It is clear that the "Texas Triangle" teams are among the best in the Western Conference.
Although not all three teams will necessarily make the playoffs, they will surely be in contention.
Dallas and Houston are more likely to advance and battle each other for a top playoff seed.
The Dallas Mavericks are and have always been an interesting team. Known to put together impressive regular season numbers, the Mavericks have established themselves as a winning franchise for the past decade.
Although the offseason did not go as planned with the failure to acquire a big-name free agent like LeBron James, Dwayne Wade, Joe Johnson, or Chris Bosh, they did the best they could with what was available. They addressed their need at shooting guard with first-round pick Dominique Jones, and their need at center by re-signing Haywood and trading for Chandler.
On paper, the Mavs look as good as any team in the Western Conference. But on the court, they showed last year how much the team needs to grow as an unit with an early playoff exit against the San Antonio Spurs.
That is exactly what they will get a chance to do during training camp.
The young players in the Mavericks roster have shown progress.
Dominique Jones belongs in the NBA and can get to the rim almost at will, something lacking from the backcourt. Rodrigue Beaubois has shown he needs more time to effectively run the point, but can be a potent scorer. Jose Barea continues to impress with his quickness, basket attack, and sweet jumper. Tyson Chandler has impressed coaching staff and analysts across the NBA with his play in the USA Basketball training camp, showing he is healthy and ready to return to his dominant past.
The Mavericks' veterans are still putting up numbers as if they were still in their prime.
Caron Butler and Brendan Haywood posted great numbers across the board while getting adapted to a new system. Dirk Nowitzki has been the same Dirk we have seen for ten years, and even showed better defense last season. Jason Kidd, although he has lost a step or two, has shown he can run the point with the best of them and knock down the three ball when called upon.
Dallas can match up against any team in the NBA given they are versatile enough to run with a small lineup or bang down low with a big frontcourt of two seven-footers.
Now how will they match up with the Houston Rockets?
The Houston Rockets will have a frontcourt of Luis Scola and Yao Ming. In the past, the Mavericks had no answer for Yao, but now they do.
Yao is not expected to play like he once did. He is healthy, but previous injuries will somewhat limit him. The Mavericks have Haywood and Chandler now, two centers among the league's best defensively, to throw against Yao.
The Rockets have newly signed Brad Miller to back up Yao so we should not be seeing Chuck Hayes struggle to play center anymore. Yao and Miller create a nice combination, but with the athleticism and strength of Haywood and Chandler, it is hard to identify an advantage for either team.
Luis Scola will forever be underrated for his efforts. He is not a flashy player, but he is very efficient at what he does. But he is no match for Dirk Nowitzki.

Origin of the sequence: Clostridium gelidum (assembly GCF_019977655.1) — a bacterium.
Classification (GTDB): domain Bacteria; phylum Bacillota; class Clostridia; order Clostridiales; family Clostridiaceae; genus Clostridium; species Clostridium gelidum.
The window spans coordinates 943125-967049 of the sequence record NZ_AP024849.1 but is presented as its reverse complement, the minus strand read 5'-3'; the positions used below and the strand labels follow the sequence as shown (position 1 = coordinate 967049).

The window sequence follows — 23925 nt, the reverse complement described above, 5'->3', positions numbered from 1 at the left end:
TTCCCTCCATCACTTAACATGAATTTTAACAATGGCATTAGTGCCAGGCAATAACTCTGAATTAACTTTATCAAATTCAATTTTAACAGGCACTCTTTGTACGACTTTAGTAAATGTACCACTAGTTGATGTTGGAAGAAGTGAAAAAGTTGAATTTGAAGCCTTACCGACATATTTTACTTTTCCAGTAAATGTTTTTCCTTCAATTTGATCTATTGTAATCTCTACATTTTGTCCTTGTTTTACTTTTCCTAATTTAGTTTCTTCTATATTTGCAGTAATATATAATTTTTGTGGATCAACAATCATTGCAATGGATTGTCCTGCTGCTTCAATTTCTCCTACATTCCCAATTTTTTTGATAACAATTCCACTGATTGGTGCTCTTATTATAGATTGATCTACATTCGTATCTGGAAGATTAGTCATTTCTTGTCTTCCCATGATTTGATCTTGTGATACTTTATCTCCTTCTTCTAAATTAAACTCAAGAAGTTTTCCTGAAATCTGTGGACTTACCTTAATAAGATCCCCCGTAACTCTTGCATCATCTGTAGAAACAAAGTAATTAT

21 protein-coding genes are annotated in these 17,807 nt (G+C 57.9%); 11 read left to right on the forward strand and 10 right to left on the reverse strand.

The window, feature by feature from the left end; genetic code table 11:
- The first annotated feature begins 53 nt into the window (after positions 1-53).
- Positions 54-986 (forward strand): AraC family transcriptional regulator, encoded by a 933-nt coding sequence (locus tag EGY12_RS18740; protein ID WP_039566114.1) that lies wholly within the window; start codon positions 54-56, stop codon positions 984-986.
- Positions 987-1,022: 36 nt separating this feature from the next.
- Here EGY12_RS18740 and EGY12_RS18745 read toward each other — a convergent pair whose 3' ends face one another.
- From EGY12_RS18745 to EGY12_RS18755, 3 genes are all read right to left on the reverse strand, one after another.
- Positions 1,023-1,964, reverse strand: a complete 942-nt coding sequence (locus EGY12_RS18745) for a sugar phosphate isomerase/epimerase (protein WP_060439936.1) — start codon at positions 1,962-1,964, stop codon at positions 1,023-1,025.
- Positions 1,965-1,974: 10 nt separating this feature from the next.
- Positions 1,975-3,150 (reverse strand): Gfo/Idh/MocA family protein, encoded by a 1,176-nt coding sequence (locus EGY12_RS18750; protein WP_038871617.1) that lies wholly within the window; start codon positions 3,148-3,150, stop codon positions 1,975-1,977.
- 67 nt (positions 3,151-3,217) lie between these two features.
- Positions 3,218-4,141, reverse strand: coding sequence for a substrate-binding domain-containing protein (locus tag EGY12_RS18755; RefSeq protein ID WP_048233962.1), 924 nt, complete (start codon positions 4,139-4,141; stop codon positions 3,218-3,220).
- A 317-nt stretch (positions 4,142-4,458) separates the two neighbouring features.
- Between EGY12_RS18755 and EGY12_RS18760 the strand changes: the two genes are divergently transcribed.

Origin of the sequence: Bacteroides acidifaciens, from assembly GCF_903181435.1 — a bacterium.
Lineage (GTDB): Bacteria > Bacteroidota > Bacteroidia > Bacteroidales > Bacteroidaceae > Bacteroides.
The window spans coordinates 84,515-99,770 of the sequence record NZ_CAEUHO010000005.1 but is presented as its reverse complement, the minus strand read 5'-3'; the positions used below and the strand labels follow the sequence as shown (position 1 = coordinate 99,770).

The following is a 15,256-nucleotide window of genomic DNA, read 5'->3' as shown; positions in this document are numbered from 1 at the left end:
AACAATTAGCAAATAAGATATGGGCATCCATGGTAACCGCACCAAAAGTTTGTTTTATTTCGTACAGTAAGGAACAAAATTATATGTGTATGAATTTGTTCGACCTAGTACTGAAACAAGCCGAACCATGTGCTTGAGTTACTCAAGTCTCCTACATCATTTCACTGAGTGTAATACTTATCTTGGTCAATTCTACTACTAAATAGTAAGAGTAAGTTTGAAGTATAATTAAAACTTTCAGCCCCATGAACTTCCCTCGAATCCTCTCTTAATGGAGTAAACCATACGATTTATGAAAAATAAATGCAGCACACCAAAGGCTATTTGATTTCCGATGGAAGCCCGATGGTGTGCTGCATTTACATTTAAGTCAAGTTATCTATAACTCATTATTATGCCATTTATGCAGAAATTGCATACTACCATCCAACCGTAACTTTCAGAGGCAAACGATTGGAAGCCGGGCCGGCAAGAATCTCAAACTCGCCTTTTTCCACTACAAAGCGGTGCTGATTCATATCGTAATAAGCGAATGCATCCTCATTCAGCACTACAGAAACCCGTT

Nowitzki will win that matchup night in and night out. Houston does have nice pieces like Jordan Hill, who was very impressive in the final games of last season, and Patrick Patterson, who seemed like a veteran in his rookie year. Regardless, the advantage here still goes to Dallas.
Although Marion is likely to be the starting small forward, Butler compares to Trevor Ariza more.
I am unsure if I would take Butler or Ariza as my small forward. Ariza provides more defense, but often struggles with his shot. Butler is a much more capable and efficient scorer, who is no slouch defensively himself.
Marion provides the defense at this position that might be lacking from Butler, which creates a perfect fit at the wings for Dallas, but Houston's Shane Battier should also be able to hold his ground and defend with the best of them.
While Ariza and Battier can shut Butler and Marion down, the same can be said the other way. There is no clear advantage.
The Houston backcourt consists of two very good young players, Aaron Brooks and Kyle Lowry at the point, and an All-Star caliber shooting guard in Kevin Martin and upcoming sophomore Chase Budinger.
While Brooks is a defensive liability, he has shown he can run the point effectively and score at will. Lowry provides a tougher backup who is also able to drive the lane and make good decisions.
Dallas will have Jason Kidd giving it another year at the point. Kidd is years off his prime and it showed clearly in the playoffs last year. Second-year Rodrigue Beaubois and undersized Jose Barea should provide scoring and quickness off the bench to complement Kidd’s decision-making.
Jason Terry and Butler, as well as rookie Dominique Jones will be using up most shooting guard minutes. Terry is a proven scorer, but is also undersized for the position and can be a defensive liability. He showed improvement defensively last year, but will never be an elite defender.
Especially if the man he has to guard is Kevin Martin, a proven veteran who can score with the best of them.
At the end of the day, the backcourt of the Rockets will give Dallas problems. As far as matchups, the advantage goes to Houston.
The Dallas Mavericks have a slight advantage over the Houston Rockets due to the superstar play of Dirk Nowitzki and a newly constructed frontcourt at the center position. Although the backcourt of the Rockets will present problems to the Mavericks, their paint defense should provide support.
Both teams will be neck and neck for a top playoff seed, along with several other teams. Expect the Mavericks to come out slightly on top of Houston at the end of the year, assuming all players manage to stay healthy and productive.
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